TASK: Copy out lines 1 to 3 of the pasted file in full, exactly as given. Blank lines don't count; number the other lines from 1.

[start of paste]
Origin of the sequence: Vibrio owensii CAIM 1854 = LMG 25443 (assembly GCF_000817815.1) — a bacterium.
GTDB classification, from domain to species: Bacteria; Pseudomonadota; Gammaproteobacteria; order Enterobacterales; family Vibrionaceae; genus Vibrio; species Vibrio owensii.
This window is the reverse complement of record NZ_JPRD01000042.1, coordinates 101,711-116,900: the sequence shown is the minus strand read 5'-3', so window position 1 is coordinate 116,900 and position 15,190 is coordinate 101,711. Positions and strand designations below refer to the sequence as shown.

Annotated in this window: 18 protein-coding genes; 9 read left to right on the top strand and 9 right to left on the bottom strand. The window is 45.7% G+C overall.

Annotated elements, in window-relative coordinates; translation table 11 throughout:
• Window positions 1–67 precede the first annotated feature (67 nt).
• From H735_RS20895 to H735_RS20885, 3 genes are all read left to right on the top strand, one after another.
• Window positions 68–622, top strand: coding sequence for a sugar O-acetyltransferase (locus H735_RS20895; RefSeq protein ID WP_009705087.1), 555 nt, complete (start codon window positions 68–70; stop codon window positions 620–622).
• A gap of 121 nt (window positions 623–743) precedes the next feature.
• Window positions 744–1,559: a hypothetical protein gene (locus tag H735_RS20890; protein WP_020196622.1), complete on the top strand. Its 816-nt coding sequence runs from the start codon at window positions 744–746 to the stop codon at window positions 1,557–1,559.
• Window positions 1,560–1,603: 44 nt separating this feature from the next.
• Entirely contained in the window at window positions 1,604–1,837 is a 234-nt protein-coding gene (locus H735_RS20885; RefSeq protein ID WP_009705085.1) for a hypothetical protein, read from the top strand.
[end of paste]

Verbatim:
Origin of the sequence: Vibrio owensii CAIM 1854 = LMG 25443 (assembly GCF_000817815.1) — a bacterium.
GTDB classification, from domain to species: Bacteria; Pseudomonadota; Gammaproteobacteria; order Enterobacterales; family Vibrionaceae; genus Vibrio; species Vibrio owensii.
This window is the reverse complement of record NZ_JPRD01000042.1, coordinates 101,711-116,900: the sequence shown is the minus strand read 5'-3', so window position 1 is coordinate 116,900 and position 15,190 is coordinate 101,711. Positions and strand designations below refer to the sequence as shown.